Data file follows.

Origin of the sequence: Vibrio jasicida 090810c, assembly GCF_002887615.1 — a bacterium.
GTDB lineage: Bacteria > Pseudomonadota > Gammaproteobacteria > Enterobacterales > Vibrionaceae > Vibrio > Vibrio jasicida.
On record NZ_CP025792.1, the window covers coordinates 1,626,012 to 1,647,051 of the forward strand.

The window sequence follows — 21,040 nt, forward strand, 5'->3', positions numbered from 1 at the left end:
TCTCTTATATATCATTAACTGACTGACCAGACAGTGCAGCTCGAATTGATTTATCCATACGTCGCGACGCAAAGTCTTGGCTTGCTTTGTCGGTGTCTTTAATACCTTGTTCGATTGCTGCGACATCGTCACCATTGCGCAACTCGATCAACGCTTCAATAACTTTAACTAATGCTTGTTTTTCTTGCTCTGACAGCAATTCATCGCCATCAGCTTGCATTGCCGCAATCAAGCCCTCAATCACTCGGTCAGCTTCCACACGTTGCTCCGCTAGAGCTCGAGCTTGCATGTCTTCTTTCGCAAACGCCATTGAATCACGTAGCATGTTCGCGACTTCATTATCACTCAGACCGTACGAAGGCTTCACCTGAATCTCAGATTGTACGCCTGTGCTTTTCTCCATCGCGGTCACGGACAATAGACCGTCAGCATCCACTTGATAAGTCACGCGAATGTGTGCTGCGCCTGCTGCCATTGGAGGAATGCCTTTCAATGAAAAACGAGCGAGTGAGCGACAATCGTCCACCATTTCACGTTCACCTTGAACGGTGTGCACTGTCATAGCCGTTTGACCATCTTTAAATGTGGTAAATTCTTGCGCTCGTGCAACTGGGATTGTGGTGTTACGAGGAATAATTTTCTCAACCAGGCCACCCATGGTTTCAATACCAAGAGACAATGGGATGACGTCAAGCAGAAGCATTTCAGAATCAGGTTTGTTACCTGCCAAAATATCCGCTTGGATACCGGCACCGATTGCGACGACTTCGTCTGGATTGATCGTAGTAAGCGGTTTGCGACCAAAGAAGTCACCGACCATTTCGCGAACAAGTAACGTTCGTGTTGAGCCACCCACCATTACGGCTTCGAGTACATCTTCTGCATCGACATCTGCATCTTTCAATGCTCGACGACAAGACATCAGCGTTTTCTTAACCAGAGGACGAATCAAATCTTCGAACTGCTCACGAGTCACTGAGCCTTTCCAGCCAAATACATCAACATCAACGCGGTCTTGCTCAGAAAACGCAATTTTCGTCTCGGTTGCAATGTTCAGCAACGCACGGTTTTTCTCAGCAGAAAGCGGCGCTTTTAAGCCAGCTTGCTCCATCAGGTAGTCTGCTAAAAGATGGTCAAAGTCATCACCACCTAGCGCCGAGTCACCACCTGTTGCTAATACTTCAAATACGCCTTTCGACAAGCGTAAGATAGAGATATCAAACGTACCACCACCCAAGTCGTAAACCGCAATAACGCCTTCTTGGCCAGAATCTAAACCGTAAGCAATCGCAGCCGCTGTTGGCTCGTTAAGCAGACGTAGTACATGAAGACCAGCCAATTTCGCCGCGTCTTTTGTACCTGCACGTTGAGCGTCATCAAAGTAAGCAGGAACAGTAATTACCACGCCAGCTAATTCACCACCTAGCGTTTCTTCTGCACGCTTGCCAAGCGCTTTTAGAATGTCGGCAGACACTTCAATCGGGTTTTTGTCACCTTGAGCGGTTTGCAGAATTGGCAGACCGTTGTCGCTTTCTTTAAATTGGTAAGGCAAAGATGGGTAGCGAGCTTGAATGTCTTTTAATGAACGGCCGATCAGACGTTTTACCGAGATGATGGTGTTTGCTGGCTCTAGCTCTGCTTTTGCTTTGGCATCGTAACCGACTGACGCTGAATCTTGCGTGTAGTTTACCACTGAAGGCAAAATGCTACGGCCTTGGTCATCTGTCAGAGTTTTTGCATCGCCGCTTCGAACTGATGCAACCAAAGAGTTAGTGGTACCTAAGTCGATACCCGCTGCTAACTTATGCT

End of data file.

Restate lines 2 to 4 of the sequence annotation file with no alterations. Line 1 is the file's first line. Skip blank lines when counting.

GTDB lineage: Bacteria > Pseudomonadota > Gammaproteobacteria > Enterobacterales > Vibrionaceae > Vibrio > Vibrio jasicida.
On record NZ_CP025792.1, the window covers coordinates 1,626,012 to 1,647,051 of the forward strand.

The window sequence follows — 21,040 nt, forward strand, 5'->3', positions numbered from 1 at the left end: